5 Tips For Keeping Your Ice Maker Clean

Imagine reaching for some ice to add to your glass of water or tea and discovering that the ice has an odor or adds a weird aftertaste to your drink. You would find that disgusting and a little frustrating, right? Well, there are different ways your ice cubes can get contaminated and give off some of those horrible features, but one of the primary reasons is a dirty ice maker.

Also, if your ice maker makes use of a hard water supply, it could lead to complications such as a build-up of scale. Scales are produced when the calcium and magnesium components of hard water bind together. When scales are present in your ice maker, it could cause you to spend a lot on repairs, according to Easy Ice. Maintaining your ice maker might sound like a lot of hard work. But it's always better to be safe than sorry. According to Fixr, you could spend up to $400 or more on a replacement if you fail to take good care of your ice maker. So here are some tips that can help you keep your ice maker clean.

1. Know the model of your appliance

This might sound like common knowledge, but most people don't know which category their ice maker falls into. This can be a problem when it comes to knowing how to keep your ice maker clean.

Generally, ice makers are divided into two categories: consumer ice makers and commercial ice makers. Some of the consumer ice makers include freezer ice makers, which naturally accompany refrigerators and deep freezers. Under-counter ice makers, meanwhile, are known to come with their own insulated storage bin. The portable ice maker, as the name suggests, is a small-sized portable ice maker that can be easily carried around. And lastly, the free-standing ice maker is like a bigger version of the freezer ice maker (per Whirlpool).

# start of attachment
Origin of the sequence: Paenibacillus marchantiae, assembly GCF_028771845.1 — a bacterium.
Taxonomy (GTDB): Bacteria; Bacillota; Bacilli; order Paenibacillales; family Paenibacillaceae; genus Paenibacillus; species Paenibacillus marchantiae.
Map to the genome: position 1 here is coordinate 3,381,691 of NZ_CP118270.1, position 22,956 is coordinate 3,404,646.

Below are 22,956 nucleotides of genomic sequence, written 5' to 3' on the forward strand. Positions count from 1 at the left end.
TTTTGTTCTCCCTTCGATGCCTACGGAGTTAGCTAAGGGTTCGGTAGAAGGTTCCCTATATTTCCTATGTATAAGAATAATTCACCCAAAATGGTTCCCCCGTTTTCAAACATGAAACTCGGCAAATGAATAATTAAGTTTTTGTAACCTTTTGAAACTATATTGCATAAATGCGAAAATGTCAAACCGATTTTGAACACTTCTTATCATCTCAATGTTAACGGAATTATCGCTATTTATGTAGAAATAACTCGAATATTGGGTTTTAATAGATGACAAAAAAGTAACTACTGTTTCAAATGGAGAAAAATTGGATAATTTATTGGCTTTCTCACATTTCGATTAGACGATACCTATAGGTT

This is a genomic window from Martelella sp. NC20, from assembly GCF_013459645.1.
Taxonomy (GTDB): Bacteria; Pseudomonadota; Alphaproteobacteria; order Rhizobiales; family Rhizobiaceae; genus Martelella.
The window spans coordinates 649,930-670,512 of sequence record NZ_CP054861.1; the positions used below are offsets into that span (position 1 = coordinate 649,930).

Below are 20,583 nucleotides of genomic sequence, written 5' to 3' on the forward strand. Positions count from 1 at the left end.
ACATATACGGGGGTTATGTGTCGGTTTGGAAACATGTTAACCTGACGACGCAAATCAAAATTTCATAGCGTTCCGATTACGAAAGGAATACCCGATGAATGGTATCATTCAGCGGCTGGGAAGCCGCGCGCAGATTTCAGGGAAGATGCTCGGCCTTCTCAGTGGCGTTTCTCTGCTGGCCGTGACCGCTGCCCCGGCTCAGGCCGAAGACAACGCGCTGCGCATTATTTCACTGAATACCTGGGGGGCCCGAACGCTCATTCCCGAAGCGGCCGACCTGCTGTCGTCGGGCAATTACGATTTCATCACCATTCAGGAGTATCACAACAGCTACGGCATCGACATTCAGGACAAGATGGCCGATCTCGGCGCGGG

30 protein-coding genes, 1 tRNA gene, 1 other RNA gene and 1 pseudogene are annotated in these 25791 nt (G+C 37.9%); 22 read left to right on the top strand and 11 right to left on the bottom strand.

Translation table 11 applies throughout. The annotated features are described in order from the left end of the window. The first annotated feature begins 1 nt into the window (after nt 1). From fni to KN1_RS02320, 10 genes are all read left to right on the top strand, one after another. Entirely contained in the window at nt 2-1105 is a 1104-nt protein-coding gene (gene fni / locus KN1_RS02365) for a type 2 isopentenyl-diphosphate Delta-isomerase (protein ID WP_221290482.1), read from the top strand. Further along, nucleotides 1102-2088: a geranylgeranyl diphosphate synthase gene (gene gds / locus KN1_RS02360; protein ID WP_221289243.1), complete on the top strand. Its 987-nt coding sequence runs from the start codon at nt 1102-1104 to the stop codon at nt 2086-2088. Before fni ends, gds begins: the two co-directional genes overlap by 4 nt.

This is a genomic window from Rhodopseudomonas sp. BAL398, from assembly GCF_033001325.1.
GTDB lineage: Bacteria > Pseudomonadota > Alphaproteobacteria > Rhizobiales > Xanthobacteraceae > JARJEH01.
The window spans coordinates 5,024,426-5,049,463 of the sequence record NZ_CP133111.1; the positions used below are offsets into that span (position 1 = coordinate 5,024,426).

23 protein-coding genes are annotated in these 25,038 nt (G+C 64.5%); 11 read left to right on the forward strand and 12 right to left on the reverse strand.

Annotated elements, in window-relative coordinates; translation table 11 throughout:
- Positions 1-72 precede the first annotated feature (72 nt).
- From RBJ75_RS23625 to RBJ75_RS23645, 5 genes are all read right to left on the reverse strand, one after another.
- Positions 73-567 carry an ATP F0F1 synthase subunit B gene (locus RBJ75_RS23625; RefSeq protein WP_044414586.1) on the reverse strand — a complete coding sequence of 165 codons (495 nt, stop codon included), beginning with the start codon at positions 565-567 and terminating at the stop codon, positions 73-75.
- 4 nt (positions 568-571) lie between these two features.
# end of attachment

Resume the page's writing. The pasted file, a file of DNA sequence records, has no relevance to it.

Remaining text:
The second category of ice makers — commercial ice makers — are large-sized and mostly employed for business purposes. However, a commercial ice maker still comes with its own level of maintenance. When it's not maintained correctly, it could cause a lot of problems, such as water leaks, leading to a lot of repairs, according to Magic Touch Mechanical.

2. Have cleaning materials on standby

As mentioned, your ice maker could produce less-than-optimal ice as a result of a dirty ice maker. Also, if you happen to use a freezer ice maker, the quality of your ice could be affected by the smell of food stored in the freezer, especially if the ice has been there for a very long time (per Realtor). Thus, it's a good idea to always have your cleaning supplies on standby. One way to tell your ice maker is ready for a cleaning is when the size of the ice reaches or surpasses a quarter inch.

Cleaning your ice maker can be done with a few ordinary tools and supplies, such as clean water, a basin, and a couple of sponges or washcloths. But last, and most importantly, you'll need a cleaning solution, and you can easily DIY one yourself. According to Home Quicks, to clean your ice maker, simply use vinegar and follow the manufacturer's cleaning instructions. If you don't have vinegar, lemon juice will work as a substitute. Also, don't use the first batch of ice following a cleaning; let that work as final a rinse of sorts.